I don’t see why something that is the most “real” necessarily ought to also be the most readily “apparent.” I’d expect the opposite. If the entire cosmos is really just a coconut floating, bobbing around, on the ocean of the Mind of God, then it seems rather unlikely (at least to me) that the coconut’s inhabitants would readily be able to conceive of the ocean itself (as least as it truly is), or for that matter, the palm tree from which they’ve fallen. It could just be a failure to see the forest due to too many trees.

    Even today in the natural world, we seek the fundamental stuff of the universe, the truly fundamental “particle” (set of equations really) that ties together quantum mechanics and gravity. Thus far it has been extremely elusive. To this day, some doubt whether such a unifying principle will ever be found. Some claim we’d need atom smashers the size of the solar system, &c. And even if it is discovered (which I actually do expect some day), do we honestly think it will be an intuitively obvious principle? Something we could easily explain to the “savages” in the “deepest jungle”? And even if we do all this, then who’s to say that we won’t find even more, perhaps unimagined or unimaginable, fundamental forces at work in the cosmos, which will send the best and most brilliant all back to the drawing boards?

    On the contrary, it seems the deeper we go (i.e., the closer we get to the “more real”), the more unreal (less apparent) it all seems. On scales above about +/- 25 orders of magnitude removed from our own size, the human mind is utterly uncapable of perceiving reality as it actually is. Instead we rely on equations, which can often accurate predictions… and fanciful stories to try and make them make actual sense.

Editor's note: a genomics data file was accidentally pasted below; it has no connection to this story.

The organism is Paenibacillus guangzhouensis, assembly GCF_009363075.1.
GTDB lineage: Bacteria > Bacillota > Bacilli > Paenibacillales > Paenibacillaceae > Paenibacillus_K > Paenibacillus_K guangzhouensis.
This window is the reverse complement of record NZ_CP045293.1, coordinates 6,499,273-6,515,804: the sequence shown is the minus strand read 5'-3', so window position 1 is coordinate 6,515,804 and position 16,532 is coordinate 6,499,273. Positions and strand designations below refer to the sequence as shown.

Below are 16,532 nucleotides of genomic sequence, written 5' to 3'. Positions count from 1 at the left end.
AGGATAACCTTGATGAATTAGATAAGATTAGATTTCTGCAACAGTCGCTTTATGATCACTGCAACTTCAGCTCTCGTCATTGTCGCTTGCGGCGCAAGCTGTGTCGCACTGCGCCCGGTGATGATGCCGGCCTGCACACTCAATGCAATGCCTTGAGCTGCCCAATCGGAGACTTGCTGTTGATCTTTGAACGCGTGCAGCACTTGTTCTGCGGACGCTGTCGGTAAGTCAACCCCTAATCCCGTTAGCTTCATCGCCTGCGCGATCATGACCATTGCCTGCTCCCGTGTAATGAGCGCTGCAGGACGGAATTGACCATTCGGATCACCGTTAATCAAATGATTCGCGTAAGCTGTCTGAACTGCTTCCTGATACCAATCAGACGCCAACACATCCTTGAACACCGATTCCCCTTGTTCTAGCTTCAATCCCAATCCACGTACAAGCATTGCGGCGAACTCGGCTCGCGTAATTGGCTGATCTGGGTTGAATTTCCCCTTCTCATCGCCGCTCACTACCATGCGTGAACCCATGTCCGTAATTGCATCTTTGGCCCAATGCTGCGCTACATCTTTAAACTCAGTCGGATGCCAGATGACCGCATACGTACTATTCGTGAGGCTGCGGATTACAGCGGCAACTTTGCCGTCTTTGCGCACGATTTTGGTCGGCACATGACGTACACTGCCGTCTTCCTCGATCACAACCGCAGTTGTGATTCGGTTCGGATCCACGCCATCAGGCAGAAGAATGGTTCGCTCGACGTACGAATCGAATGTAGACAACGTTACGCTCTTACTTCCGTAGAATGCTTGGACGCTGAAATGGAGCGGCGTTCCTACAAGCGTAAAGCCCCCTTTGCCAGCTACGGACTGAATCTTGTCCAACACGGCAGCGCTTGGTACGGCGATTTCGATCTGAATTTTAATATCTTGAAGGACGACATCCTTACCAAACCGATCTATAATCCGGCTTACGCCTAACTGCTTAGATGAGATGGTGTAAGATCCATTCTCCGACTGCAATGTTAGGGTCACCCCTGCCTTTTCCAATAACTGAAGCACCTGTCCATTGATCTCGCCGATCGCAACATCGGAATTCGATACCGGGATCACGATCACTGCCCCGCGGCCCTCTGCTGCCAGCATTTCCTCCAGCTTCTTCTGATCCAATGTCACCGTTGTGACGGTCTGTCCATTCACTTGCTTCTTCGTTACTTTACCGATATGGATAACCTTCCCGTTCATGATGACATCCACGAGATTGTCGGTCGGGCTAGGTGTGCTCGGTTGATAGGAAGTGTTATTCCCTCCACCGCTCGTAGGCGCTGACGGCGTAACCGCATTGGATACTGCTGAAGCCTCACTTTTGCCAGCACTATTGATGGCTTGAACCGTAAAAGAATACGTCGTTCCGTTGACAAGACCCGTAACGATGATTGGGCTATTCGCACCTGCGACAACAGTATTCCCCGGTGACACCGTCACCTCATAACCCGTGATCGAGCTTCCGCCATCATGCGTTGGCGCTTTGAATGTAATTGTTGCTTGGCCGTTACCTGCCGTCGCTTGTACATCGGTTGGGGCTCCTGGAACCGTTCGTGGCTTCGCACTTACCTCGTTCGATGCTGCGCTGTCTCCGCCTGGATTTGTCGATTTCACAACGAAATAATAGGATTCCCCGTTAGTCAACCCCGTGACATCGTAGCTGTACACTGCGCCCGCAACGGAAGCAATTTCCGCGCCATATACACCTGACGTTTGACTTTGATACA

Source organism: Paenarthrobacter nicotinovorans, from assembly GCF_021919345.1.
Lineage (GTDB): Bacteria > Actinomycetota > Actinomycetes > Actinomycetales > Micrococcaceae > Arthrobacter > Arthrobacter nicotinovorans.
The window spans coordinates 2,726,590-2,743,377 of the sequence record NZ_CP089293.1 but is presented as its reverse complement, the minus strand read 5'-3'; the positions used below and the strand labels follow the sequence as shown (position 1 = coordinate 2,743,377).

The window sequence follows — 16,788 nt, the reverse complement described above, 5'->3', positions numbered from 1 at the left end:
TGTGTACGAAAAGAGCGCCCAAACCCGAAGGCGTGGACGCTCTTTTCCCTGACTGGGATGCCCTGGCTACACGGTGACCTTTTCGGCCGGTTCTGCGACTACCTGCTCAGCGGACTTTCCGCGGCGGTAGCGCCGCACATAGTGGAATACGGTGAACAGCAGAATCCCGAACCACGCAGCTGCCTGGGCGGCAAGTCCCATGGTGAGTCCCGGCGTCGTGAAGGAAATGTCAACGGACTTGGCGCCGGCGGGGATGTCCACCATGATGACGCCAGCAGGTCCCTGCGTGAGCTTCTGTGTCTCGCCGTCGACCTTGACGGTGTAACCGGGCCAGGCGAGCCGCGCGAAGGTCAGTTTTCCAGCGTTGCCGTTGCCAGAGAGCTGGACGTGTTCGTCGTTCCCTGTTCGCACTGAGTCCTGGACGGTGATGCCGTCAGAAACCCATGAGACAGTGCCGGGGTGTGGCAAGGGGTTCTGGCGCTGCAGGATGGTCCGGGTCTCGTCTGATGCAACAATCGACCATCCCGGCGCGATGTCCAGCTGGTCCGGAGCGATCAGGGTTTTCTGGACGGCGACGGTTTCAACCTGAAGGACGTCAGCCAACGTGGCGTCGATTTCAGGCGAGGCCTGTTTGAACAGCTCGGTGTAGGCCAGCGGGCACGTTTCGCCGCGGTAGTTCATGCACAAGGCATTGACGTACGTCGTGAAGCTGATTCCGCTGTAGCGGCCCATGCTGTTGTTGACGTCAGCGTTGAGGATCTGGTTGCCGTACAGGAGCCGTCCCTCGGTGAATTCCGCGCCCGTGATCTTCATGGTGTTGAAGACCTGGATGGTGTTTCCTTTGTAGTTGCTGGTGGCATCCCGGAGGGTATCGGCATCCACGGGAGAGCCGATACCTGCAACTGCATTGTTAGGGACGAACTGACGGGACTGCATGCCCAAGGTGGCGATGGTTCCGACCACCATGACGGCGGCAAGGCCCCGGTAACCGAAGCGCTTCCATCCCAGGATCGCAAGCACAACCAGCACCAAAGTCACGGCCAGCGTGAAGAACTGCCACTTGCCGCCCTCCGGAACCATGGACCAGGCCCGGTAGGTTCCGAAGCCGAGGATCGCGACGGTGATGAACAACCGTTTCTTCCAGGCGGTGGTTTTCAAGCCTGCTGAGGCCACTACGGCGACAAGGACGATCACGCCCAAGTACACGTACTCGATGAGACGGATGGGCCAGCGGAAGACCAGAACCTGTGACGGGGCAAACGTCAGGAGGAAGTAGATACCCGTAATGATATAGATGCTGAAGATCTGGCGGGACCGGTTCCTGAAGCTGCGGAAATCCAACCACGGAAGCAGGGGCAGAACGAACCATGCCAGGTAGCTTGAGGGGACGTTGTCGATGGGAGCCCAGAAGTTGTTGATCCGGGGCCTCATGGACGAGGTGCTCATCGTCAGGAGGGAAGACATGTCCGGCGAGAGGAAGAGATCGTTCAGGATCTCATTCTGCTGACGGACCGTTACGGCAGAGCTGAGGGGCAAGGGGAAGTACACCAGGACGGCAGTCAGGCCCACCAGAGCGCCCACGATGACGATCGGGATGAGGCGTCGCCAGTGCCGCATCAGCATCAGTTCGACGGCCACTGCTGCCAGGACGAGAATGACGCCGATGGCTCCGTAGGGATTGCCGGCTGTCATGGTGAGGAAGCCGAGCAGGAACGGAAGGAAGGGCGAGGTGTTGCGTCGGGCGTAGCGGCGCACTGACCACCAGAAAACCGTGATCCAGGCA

[3 more and we’ll have a record, I think…]


  6. Steve N

    Well… as Theomorph wisely concluded about 40 comments ago…

    Mr. Shropshire, you dishonor civilization and rationalism with your attitude.

    Although it is interesting to note, while we’re on the subject of AI, that it would appear that Mr. Shropshire has failed the Turing test! Nice try, whoever you are! It did take us a while to figure it out…

    Funky, the entity Mr. Shropshire (whether a sophomoric attempt at AI or not) fancies himself a great defender of agnostic rationalism and logic. With defenders like this, who needs enemies? I’d watch out, sir… Mr. Spock is not going to be pleased… he may just smite you for being such a lousy servant…

    I’m off to concoct with eye of toad and tail of newt… 😉


  7. theomorph

    Who’s making ad hominem accusations? I was just pointing out the verifiable historical fact that religious disputes have resulted in far more spilled blood than scientific disputes. Wherever you go from there is another matter.

    Your assessment that science is narrower than religion in its focus confuses the issue, though. The problem, for most people, is not about whether science and religion overlap in their content matter, but whether their basic methods contradict one another.

    Scientific inquiry does not admit as fact what cannot be observed or replicated. Then there is a fight over the theory that attempts to explain the facts. However, it has always been the case that one theory wins out and the others are cast aside.

    Religion will admit almost anything as fact, even the subjective experiences of individuals. Then there is a fight over the reality of the subjective experience (e.g., why is Paul’s vision a “fact” and Mohammed’s not, for some people, or vice versa for others?), followed by a fight over the theological explanation and ramifications of the new “fact” (or the discounting of the potential fact). Then, after somebody has won that fight and gained political power, there’s another fight over the right to impose the new interpretation on others. On it goes, because no one way ever wins out completely (e.g., Christianity)–the others just lick their wounds or suffer oppression until they either attempt to rise again (e.g., “radical” Islam), or adjust their theology to account for their perpetual state of non-winningness (e.g., Judaism).

    While scientists might be dogmatic about their own theories, that dogmatism often dies with them. Good scientists are able to discard bad theories, though. In religion, however, discarding your beliefs (in any religion) is just about the worst thing you can do. That difference in method is what puts science and religion at odds.